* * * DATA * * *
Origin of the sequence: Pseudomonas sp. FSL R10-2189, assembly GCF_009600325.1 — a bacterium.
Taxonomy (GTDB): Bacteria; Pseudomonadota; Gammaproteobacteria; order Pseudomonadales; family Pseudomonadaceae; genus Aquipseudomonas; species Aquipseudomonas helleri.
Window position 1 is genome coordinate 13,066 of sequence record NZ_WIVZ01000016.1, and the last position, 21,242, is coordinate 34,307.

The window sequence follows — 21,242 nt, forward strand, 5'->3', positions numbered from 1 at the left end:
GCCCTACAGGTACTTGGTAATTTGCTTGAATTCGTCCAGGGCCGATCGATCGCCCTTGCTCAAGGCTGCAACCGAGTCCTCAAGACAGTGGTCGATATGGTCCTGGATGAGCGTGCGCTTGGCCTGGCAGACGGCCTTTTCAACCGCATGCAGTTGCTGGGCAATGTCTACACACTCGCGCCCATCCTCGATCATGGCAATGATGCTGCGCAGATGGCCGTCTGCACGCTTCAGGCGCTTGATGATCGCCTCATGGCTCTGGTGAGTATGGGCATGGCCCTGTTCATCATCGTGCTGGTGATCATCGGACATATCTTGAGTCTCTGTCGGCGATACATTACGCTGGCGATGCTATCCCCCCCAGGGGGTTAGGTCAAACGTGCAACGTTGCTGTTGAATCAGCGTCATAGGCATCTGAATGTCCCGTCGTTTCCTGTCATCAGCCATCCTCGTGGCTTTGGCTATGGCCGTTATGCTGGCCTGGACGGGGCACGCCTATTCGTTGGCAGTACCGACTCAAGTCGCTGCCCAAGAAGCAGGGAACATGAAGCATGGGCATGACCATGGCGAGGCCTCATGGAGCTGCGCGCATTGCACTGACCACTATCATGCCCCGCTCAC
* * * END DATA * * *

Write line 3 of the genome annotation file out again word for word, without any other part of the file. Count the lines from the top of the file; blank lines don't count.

Window position 1 is genome coordinate 13,066 of sequence record NZ_WIVZ01000016.1, and the last position, 21,242, is coordinate 34,307.